I’m writing in response to the planned Monsanto advertisement on a DeKalb water tower. Here’s a little about Monsanto: It’s a U.S based agricultural biotechnology company known for creating the herbicide “roundup.”
Monsanto is also known for its aggressive litigation. Monsanto has patented a gene in its corn and sells this corn to farmers to grow crops. When the harvest is over, farmers usually keep a few seeds and plant them the next year to save money. This practice has been done since the debut of farming itself. However, Monsanto knows about this and brings heavy patent violation lawsuits on small farmers who replant Monsanto seeds.
Rather than defend themselves in court, farmers usually have to settle because court is too expensive (Monsanto’s strategy). Monsanto has also sued small farmers when the wind naturally pollinates other fields with Monsanto pollen, making the new crop carry the Monsanto gene without ever having planted Monsanto seeds.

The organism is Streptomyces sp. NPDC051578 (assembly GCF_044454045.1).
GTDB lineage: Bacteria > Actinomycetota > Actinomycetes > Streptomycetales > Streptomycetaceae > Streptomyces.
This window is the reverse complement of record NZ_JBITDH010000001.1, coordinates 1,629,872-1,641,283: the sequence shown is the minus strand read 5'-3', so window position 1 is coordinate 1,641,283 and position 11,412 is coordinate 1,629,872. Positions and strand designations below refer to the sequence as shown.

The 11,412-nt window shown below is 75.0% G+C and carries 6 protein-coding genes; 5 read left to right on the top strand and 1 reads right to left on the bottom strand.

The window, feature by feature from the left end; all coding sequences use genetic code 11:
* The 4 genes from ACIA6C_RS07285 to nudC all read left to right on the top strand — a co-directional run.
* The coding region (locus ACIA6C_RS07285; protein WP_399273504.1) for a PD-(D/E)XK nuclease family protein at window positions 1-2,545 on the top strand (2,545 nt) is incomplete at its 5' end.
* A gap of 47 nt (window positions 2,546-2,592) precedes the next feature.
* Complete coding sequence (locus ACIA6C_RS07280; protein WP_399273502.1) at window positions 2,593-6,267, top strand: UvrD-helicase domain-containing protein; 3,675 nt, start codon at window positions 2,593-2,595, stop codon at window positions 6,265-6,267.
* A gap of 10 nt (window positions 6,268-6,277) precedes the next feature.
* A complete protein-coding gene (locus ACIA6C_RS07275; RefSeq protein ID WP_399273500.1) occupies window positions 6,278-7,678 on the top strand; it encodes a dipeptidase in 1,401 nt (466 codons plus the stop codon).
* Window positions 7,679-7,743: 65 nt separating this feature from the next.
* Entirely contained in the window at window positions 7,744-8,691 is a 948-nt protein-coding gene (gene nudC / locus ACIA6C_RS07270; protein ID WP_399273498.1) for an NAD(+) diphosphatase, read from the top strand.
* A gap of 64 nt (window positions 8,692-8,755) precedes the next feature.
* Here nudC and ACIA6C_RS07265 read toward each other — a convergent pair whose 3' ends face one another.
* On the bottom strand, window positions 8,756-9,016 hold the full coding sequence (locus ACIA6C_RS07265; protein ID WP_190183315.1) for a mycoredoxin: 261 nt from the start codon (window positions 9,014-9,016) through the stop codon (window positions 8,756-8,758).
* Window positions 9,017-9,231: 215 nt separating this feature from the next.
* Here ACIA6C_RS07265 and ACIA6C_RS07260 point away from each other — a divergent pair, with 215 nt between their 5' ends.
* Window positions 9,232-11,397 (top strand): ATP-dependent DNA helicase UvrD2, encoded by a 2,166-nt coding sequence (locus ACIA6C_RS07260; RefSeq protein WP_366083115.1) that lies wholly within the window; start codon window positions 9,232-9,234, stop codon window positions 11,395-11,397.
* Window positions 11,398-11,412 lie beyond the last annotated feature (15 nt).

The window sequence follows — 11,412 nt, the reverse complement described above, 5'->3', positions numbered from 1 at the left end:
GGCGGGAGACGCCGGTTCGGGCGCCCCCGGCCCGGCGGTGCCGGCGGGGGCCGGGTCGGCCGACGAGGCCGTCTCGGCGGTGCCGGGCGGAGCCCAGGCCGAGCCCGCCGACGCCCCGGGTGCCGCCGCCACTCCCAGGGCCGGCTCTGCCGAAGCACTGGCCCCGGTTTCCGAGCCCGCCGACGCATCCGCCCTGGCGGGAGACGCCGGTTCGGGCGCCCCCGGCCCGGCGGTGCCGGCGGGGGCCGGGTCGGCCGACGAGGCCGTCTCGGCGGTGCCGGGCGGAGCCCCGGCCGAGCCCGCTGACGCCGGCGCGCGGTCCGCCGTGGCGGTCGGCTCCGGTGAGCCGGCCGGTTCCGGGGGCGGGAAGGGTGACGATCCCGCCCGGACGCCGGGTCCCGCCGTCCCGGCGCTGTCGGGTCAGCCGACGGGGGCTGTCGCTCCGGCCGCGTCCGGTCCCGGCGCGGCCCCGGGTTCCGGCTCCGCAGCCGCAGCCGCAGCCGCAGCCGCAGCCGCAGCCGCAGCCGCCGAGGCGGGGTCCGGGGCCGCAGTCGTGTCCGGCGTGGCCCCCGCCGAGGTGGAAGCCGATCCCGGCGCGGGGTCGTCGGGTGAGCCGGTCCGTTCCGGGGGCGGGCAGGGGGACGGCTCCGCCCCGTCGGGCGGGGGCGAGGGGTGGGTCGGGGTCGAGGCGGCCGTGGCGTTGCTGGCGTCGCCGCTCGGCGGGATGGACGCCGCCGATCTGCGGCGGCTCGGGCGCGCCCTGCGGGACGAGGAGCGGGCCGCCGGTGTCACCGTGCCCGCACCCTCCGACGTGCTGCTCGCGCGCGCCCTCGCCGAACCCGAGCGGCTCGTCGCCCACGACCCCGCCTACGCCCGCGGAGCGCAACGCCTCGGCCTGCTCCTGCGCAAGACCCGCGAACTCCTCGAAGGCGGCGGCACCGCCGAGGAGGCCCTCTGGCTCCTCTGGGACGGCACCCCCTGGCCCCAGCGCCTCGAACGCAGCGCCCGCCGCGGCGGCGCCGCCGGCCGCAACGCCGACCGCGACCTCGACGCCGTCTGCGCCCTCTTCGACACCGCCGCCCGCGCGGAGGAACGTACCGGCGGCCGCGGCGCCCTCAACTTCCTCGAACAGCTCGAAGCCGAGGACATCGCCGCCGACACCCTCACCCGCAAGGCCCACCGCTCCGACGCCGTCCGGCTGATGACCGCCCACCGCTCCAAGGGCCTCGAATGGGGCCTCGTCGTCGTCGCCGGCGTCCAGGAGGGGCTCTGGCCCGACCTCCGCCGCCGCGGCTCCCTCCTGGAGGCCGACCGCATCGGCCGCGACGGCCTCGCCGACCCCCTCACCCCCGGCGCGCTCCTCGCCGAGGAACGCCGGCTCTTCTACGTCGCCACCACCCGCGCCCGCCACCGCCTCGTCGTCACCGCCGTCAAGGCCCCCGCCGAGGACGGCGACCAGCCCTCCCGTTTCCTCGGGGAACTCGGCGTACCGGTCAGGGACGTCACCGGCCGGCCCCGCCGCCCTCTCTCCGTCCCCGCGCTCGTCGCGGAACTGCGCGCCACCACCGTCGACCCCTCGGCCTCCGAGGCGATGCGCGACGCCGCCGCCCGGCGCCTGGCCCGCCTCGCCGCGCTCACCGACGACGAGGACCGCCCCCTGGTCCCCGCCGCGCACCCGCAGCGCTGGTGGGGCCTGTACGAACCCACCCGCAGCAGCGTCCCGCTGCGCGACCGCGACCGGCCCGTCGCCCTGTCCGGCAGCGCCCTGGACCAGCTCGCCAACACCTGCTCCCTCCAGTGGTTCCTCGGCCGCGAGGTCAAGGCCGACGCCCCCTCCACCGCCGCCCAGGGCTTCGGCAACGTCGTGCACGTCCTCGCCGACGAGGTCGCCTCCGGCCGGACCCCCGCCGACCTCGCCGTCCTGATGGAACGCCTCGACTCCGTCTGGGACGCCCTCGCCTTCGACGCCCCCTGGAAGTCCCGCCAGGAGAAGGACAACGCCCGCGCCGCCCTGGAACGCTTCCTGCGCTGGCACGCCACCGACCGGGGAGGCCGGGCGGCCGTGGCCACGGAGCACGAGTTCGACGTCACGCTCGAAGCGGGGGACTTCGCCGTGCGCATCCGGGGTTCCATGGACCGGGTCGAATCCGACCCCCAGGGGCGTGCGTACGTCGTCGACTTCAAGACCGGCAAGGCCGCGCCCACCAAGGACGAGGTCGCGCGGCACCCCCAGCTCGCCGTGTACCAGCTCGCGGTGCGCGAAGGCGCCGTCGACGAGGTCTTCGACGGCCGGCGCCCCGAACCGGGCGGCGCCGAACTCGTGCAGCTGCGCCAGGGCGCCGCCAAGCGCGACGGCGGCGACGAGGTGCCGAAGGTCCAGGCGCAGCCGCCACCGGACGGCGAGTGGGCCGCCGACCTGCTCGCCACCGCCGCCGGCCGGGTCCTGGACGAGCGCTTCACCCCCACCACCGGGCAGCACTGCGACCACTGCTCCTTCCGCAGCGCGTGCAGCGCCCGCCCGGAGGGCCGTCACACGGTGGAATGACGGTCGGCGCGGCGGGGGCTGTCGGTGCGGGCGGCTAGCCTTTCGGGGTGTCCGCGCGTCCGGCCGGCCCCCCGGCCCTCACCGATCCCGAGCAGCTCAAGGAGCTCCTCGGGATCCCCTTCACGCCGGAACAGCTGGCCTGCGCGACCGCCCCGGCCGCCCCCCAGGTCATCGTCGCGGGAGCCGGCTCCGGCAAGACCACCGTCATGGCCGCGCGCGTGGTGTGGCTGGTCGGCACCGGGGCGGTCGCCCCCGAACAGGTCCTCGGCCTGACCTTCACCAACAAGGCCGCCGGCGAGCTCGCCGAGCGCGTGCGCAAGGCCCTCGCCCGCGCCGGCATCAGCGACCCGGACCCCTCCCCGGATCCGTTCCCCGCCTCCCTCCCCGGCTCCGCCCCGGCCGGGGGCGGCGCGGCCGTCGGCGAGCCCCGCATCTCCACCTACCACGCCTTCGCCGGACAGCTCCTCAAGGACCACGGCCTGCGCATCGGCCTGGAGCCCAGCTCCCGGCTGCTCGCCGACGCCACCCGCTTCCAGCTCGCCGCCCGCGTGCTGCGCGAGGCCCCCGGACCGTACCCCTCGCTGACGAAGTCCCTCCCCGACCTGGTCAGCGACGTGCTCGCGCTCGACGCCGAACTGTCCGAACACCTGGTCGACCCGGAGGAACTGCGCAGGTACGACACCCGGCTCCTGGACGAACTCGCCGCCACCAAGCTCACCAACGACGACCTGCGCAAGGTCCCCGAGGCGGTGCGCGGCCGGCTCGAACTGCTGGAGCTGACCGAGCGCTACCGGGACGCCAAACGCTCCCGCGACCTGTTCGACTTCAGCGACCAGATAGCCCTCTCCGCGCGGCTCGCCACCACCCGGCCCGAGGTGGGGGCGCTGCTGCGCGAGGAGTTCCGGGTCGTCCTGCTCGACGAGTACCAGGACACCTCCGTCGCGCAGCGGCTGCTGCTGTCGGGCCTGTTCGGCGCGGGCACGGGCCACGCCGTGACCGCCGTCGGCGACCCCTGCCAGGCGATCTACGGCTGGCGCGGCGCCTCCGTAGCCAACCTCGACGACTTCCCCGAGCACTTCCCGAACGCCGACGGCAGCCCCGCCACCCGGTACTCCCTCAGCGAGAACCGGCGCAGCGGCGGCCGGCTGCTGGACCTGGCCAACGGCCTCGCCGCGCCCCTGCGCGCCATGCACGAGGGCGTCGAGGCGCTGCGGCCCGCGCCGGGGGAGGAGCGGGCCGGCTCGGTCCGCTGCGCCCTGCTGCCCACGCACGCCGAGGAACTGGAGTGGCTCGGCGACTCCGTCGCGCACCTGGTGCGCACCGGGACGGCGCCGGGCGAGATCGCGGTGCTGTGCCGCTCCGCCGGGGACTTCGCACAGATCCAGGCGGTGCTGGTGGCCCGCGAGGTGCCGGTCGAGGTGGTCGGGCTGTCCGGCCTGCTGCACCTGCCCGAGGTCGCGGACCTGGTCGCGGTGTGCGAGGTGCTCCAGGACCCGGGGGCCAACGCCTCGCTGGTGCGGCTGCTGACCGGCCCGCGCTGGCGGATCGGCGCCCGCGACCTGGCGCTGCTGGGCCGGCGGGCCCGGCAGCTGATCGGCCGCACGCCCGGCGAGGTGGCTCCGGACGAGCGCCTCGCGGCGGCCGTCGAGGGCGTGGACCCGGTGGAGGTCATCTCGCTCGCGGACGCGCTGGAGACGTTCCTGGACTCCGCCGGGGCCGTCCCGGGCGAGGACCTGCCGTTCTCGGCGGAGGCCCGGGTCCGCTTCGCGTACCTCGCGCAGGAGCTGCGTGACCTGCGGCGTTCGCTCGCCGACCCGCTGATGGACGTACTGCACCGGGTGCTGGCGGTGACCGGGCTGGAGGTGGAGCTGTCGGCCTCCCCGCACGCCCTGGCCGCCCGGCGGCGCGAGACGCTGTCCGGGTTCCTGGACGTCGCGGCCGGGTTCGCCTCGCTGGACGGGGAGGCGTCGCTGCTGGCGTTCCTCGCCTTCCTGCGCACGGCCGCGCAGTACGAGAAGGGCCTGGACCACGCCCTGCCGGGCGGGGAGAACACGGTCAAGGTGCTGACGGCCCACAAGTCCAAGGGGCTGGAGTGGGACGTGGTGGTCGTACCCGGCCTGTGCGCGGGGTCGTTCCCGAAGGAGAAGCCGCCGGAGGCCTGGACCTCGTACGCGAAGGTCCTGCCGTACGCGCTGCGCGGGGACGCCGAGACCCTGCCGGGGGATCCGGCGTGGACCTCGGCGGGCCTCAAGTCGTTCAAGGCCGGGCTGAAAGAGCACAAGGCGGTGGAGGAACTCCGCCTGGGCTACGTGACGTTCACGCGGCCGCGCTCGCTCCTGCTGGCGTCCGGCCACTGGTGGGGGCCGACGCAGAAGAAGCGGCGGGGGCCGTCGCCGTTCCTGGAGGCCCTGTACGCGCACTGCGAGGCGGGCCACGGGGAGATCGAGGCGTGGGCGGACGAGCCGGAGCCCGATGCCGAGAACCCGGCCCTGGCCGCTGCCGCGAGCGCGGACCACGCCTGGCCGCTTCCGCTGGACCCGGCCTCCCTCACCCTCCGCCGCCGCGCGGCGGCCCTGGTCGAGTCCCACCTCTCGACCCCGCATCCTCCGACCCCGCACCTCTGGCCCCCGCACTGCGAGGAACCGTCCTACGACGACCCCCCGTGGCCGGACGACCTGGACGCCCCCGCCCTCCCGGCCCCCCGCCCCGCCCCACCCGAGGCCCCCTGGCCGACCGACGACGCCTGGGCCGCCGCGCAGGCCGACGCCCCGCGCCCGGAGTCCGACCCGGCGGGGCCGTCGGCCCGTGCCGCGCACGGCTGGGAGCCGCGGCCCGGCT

Another interesting tidbit is that Justice Clarence Thomas of the Supreme Court is a former lawyer for Monsanto and has never rescued himself in cases against his former employer. It is also known that Monsanto does heavy political lobbying and still has very close ties to Justice Thomas.
Although it’s technically legal, is it ethical to use justice as a weapon to put farmers out of business? Are DeKalb’s revenues from Monsanto just 30 pieces of silver to legally crucify small DeKalb farmers?
I just hope DeKalb restricts this revenue to defend local farmers next year.
– Raymond Kowalczyk, Graduate Student, Accountancy Major